Thursday, July 4, 2013
Preservation Hall Jazz Band Goes Original
Produced by Ben Jaffe and Jim James
Five Scoops of Bosco
Reviewed by Allen Bacon, The Daily Bosco
I often wonder what it would have been like to live in the Jazz era of the 1930's and 1940's and hear some of that great music for the very first time. Imagine hearing a recording of Cab Calloway's Minnie The Moocher or Benny Goodman's Swing, Swing, Swing or Tommy Dorsey Orchestra's Marie fresh from the vinyl right after it was released.
I probably got the closest to that experience this morning after listening to the Preservation Hall Jazz Band's latest album That's It!
That's because for the first time in their over fifty year history, the institution known as the Preservation Hall Jazz Band's latest album, due out July 9, is completely comprised of new and original material.
The trick when that is done is walking the tight rope between producing a recording that sounds original, yet sounds familiar. If you know what I am trying to say.
Producers Ben Jaffe and Jim James (My Morning Jacket) have done just that wonderfully here. Plus when it comes to PHJB you also want to try best as possible to replicate that live sound heard in their club in New Orleans. Jaffe and James have managed to do that as well on the new album.
For the uninitiated, The Preservation Hall Jazz Band derives its name from the Preservation Hall located in New Orleans’ French Quarter.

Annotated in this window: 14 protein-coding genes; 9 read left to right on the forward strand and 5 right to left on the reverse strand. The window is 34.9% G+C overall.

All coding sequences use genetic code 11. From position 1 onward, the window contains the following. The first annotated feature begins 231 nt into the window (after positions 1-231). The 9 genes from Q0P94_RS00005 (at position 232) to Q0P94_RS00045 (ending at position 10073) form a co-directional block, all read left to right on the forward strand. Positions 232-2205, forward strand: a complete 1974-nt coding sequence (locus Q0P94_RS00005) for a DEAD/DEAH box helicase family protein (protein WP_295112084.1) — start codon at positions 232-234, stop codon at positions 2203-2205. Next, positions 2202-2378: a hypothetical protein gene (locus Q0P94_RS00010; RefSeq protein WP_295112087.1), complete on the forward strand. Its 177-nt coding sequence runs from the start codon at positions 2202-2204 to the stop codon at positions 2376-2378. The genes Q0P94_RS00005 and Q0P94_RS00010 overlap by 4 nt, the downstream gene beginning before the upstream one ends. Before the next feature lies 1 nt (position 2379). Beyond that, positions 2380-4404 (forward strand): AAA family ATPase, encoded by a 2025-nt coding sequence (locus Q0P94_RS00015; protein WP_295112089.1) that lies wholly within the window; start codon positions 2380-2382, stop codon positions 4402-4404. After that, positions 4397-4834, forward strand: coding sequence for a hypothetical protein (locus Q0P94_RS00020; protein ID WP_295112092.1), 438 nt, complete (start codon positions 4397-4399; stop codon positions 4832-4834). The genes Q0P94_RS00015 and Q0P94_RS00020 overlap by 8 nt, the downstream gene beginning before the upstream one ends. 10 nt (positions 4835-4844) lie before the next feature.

The band is known for performing traditional New Orleans-style jazz. The musicians in the groups have varied during the years since the founding of the hall in the early 1960s.
Bands of the Preservation Hall Jazz Band perform at Preservation Hall on 726 St. Peter Street in the French Quarter, and tour around the world for more than 150 days a year.
The Preservation Jazz Hall is a wonderful place to sit and listen to some great jazz when in New Orleans, but I dare you to sit still while listening to this album.
From the opening track, "That's It!" this album is made for dancing and it wouldn't surprise anybody if it ushers in a new wave of swing dancers.
We may have a new Halloween song from this album. Rattlin' Bones should get a lot of air play come October. Trombonist Freddie Lonzo sings the song in a voice that sounds somewhere between Boris Karloff and Dr. John and the song sounds like it is straight from the Graveyard.
The group swings into gospel in "Dear Lord, Give Me The Strength" and has a sophisticated "Out on the Town" feel with such numbers as "Sugar Plum", "Come With Me" and "Yellow Moon".
As their live performances, this new album by Preservation Hall Jazz Band is a pure joy to listen to and one that should garner awards in the Grammy Jazz category.